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Media of Ukraine

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Title: Media of Ukraine  
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Media of Ukraine

The Media of Ukraine consist of several types of communications media including television, radio, cinema, newspapers, magazines, and the Internet. Many of the media are controlled by large for-profit corporations who receive revenue from advertising, subscriptions, and sale of copyrighted material.

In 2013 there were concerns over the corrupting influence of certain political figures, connected to the government of Viktor Yanukovych on Ukrainian media.[1] According to an April 2014 poll by Razumkov Centre Ukrainian media was trusted by 61.5% of respondents (Western media 40.4%, and Russia 12.7%).[2]

TV stations

The first official radio broadcast took place in Kiev on 1 February 1939, television in Ukraine was introduced in 1951. The most watched television channels in Ukraine are commercial Inter and 1+1. Network covers 99.7 percent of Ukraine's territory (according the channel's own information). Inter is among the top-rated networks in Ukraine, competing with such as 1+1 media, StarLightMedia Group, which operates 6 TV channels, 5 Kanal and TVi. 5 Kanal, controlled by Ukrainian President Petro Poroshenko, is the most popular news channel in Ukraine.[3] Ukraine's First National publicly television corporation works closely and provides broadcasting for Euronews and Hromadske.TV, an Internet television station in Ukraine that started to operate on 22 November 2013. Aside from web portals and search engines, the most popular websites are Vk, YouTube, WorldHeritage, Facebook, Livejournal, EX.UA and Odnoklassniki.[4]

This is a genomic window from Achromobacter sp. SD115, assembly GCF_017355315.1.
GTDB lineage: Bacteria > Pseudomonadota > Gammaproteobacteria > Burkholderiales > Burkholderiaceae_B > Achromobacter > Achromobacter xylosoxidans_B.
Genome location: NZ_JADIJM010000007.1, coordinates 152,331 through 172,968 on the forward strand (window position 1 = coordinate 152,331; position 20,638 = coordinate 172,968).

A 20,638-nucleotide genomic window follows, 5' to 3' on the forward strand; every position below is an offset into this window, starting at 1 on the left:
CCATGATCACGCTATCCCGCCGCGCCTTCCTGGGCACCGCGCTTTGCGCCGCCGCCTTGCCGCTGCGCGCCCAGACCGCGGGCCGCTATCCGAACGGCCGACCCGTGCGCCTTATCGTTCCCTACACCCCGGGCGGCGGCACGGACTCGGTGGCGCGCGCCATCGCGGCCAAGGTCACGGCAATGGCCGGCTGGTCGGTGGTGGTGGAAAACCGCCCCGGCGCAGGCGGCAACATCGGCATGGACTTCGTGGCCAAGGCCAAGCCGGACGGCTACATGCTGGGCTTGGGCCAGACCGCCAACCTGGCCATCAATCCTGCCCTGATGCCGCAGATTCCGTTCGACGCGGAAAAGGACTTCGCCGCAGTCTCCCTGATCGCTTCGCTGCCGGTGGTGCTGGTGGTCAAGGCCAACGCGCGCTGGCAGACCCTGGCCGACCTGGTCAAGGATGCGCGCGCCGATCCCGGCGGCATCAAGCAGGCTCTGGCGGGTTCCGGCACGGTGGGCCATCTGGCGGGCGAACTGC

Radio stations

Press (all private)

Internet

See also

References

  1. ^ "A Ukrainian Explains 10 Things The West Needs To Know About The Situation In Kiev: #5 People find it hard to uncover the truth", Taras Ilkiv, Business Insider, 24 January 2014. Retrieved 5 February 2014.
  2. ^ (Ukrainian) Ukrainians believe the church, the army and the Ukrainian media, Ukrayinska Pravda (19 May 2014)
  3. ^ "Profile: Ukraine's President Petro Poroshenko". BBC News. May 28, 2014.
  4. ^


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